Step 5: Configure Options and Visual Display

Before you export to video, you will want to configure the appearance of the map.  This example will focus on new options that come with time series data.

First, select “Options” in the Time Slider toolbar.  Under the “Time Display” tab, you can alter the format of the displayed date to conform to your data.  In this example, I selected 2011 (yyyy) because we are using annual data.

Second, under the “Playback” tab, you can specify a length of time for playback.  This example contains 10 years of data.  If I specify 5 seconds playback, each data year will be displayed for one-half second.  If I specify 10 second, each year will be visible for 1 second.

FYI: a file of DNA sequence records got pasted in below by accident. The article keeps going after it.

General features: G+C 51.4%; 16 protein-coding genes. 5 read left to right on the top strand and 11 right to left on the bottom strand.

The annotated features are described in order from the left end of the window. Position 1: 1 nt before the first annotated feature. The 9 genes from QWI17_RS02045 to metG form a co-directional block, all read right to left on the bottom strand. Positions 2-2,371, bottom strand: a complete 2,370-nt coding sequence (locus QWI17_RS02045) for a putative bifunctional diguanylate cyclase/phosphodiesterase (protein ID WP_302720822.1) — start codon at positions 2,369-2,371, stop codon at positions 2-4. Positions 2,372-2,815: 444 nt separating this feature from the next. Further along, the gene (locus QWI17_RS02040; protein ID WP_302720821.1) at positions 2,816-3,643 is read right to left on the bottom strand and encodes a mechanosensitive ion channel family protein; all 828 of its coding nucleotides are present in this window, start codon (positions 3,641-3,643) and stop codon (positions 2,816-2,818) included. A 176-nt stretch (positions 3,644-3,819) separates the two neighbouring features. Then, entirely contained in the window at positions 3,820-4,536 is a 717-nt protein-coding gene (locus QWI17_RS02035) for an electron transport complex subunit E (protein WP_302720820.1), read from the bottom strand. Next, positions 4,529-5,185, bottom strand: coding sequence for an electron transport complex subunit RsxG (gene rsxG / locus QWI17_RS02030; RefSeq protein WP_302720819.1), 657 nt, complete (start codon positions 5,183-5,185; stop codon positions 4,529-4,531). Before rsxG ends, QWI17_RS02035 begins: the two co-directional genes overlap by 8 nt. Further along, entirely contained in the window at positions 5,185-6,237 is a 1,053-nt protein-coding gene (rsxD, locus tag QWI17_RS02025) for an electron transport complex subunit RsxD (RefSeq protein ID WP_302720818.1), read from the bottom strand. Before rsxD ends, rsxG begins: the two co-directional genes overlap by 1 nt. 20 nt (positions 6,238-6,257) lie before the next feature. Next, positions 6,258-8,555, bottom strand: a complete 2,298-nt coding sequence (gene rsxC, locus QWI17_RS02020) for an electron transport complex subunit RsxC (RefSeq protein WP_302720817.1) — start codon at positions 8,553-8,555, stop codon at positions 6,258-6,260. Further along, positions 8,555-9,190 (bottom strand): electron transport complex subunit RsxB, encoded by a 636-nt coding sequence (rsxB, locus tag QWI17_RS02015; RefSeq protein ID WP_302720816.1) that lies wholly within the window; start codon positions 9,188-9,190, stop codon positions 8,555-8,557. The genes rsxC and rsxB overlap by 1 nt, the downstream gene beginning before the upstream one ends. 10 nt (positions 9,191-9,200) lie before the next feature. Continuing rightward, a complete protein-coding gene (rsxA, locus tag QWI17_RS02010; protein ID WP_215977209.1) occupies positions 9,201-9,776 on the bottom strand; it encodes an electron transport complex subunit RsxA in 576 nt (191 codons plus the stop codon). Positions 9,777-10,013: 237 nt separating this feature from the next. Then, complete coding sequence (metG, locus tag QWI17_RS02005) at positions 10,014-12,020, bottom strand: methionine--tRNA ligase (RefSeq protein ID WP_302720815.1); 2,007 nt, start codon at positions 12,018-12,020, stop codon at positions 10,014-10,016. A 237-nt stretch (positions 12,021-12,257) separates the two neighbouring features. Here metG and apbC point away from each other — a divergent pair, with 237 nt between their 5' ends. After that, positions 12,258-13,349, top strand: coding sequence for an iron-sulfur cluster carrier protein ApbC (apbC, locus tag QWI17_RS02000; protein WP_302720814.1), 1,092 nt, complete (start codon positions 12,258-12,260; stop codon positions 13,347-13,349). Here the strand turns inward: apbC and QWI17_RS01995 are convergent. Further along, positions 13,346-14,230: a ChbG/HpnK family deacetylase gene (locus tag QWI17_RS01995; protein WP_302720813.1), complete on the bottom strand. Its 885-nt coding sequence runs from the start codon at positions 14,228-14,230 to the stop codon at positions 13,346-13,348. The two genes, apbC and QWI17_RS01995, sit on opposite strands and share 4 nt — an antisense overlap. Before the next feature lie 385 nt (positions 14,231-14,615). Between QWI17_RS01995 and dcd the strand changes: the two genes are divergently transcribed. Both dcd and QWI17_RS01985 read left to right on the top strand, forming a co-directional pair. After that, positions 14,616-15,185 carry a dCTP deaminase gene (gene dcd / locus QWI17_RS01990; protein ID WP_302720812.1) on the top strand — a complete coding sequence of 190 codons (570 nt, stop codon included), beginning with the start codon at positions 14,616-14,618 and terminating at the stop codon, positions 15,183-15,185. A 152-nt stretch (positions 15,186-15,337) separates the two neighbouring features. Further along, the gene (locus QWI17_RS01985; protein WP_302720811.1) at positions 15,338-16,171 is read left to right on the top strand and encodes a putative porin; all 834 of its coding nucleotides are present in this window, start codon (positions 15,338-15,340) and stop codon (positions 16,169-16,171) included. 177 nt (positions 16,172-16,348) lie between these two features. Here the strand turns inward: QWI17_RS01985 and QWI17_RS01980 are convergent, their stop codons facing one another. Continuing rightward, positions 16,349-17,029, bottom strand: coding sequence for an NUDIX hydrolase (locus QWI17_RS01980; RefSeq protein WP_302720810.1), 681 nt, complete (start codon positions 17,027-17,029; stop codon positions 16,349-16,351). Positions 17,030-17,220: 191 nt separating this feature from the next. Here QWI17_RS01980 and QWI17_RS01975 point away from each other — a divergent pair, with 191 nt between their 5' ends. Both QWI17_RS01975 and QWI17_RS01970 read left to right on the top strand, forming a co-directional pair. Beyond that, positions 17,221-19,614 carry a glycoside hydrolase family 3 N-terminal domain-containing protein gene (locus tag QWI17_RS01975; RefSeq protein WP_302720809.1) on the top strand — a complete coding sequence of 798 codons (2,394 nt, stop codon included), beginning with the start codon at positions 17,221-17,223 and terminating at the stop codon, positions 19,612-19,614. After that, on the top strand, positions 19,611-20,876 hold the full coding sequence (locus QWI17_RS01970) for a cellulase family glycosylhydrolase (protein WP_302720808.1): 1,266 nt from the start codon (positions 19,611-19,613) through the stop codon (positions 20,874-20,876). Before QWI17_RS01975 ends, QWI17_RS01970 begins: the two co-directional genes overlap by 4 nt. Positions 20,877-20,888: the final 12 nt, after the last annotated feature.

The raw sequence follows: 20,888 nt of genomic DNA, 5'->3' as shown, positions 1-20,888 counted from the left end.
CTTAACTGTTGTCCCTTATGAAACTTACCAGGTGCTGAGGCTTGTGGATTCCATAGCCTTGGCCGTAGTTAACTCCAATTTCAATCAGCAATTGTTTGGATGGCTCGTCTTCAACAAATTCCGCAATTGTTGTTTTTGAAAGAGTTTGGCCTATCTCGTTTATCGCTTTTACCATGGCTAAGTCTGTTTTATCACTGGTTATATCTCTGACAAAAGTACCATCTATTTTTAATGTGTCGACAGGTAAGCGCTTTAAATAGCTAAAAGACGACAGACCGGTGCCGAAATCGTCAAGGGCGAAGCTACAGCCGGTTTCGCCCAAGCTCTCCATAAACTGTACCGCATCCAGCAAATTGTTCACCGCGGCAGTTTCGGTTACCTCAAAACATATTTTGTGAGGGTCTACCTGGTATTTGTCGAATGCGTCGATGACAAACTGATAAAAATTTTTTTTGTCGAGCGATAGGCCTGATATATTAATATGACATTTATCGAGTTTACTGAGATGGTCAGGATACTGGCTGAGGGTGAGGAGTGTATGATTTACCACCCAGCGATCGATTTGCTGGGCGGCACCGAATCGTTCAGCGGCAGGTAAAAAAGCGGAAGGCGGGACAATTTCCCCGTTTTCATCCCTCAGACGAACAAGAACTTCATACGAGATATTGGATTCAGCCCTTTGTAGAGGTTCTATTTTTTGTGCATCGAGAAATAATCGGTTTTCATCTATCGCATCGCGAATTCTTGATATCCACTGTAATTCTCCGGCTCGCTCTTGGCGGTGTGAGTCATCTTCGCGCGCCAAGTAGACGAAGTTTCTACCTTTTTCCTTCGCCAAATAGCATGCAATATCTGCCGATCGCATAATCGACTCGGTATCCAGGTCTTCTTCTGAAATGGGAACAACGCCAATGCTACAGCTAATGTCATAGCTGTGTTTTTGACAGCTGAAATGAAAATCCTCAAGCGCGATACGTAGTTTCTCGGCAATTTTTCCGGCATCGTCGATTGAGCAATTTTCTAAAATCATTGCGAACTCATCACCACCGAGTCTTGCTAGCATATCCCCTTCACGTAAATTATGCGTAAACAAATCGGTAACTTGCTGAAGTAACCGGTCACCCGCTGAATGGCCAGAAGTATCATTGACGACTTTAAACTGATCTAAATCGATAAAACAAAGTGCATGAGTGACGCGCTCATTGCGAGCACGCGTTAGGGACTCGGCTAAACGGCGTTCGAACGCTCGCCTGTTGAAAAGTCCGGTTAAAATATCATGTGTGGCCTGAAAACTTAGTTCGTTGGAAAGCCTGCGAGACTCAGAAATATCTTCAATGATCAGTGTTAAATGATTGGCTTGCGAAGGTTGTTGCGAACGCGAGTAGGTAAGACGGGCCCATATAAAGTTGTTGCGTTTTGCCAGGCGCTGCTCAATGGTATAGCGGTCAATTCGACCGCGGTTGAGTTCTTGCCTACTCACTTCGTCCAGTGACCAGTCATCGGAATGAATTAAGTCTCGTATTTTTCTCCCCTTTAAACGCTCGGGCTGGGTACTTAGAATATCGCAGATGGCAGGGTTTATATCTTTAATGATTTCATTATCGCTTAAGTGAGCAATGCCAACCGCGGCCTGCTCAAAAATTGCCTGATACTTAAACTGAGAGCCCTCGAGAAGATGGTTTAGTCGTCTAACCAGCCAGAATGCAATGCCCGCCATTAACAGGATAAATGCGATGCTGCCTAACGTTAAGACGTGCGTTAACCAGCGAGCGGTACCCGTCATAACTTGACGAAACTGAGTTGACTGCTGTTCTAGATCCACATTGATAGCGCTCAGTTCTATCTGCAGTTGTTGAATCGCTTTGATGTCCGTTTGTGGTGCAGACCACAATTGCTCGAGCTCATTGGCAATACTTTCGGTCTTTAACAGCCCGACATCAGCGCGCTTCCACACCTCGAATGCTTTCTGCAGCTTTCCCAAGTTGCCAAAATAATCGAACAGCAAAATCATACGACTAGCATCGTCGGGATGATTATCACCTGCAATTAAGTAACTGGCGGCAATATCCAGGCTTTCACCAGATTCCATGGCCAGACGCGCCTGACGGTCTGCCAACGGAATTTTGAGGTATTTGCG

Third, I will display the year in order to make clear to the viewer the time point that is visible.  To do this, I will go to “Insert” “Dynamic Text” “Data Frame Time.”

Tip: Alternatively, you can insert the data frame time into the title or other display object by including the following in the text of the object: <dyn type=”dataFrame” name=”Layers” property=”time” emptyStr=”[off]”/>

After some trial and error, I successfully integrated the time currently visible into the title.  The image to the left shows its appearance.

Step 6: Export to Video

Once the appearance of the map is satisfactory, you can export the map to video or to sequential images.  Click the “Export to Video” button on the time slider window.

Tip: maximize the ArcGIS window, switch to Layout View, zoom the layout to 100%, and clear any toolbars that may obstruct the layout view to improve video appearance.